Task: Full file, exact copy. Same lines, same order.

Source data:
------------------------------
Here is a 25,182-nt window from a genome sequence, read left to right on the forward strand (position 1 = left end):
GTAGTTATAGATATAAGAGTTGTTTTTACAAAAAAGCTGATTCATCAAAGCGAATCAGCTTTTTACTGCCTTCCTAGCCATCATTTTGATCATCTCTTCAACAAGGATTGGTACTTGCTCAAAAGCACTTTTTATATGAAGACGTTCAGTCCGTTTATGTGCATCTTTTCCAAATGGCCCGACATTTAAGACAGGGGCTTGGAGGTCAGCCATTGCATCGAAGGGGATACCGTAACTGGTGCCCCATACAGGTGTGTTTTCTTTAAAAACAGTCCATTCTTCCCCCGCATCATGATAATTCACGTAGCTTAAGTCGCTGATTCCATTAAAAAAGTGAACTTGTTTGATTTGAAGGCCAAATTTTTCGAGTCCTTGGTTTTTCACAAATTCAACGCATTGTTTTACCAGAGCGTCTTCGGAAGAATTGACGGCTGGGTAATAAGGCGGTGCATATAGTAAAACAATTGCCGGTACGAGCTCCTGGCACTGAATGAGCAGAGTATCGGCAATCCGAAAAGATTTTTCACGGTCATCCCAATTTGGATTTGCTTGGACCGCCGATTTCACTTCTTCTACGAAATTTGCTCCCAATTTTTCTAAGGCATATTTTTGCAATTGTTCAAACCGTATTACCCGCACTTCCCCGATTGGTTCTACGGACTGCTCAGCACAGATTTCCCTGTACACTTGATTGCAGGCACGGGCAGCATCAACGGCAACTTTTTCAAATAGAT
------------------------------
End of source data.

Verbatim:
Here is a 25,182-nt window from a genome sequence, read left to right on the forward strand (position 1 = left end):
GTAGTTATAGATATAAGAGTTGTTTTTACAAAAAAGCTGATTCATCAAAGCGAATCAGCTTTTTACTGCCTTCCTAGCCATCATTTTGATCATCTCTTCAACAAGGATTGGTACTTGCTCAAAAGCACTTTTTATATGAAGACGTTCAGTCCGTTTATGTGCATCTTTTCCAAATGGCCCGACATTTAAGACAGGGGCTTGGAGGTCAGCCATTGCATCGAAGGGGATACCGTAACTGGTGCCCCATACAGGTGTGTTTTCTTTAAAAACAGTCCATTCTTCCCCCGCATCATGATAATTCACGTAGCTTAAGTCGCTGATTCCATTAAAAAAGTGAACTTGTTTGATTTGAAGGCCAAATTTTTCGAGTCCTTGGTTTTTCACAAATTCAACGCATTGTTTTACCAGAGCGTCTTCGGAAGAATTGACGGCTGGGTAATAAGGCGGTGCATATAGTAAAACAATTGCCGGTACGAGCTCCTGGCACTGAATGAGCAGAGTATCGGCAATCCGAAAAGATTTTTCACGGTCATCCCAATTTGGATTTGCTTGGACCGCCGATTTCACTTCTTCTACGAAATTTGCTCCCAATTTTTCTAAGGCATATTTTTGCAATTGTTCAAACCGTATTACCCGCACTTCCCCGATTGGTTCTACGGACTGCTCAGCACAGATTTCCCTGTACACTTGATTGCAGGCACGGGCAGCATCAACGGCAACTTTTTCAAATAGAT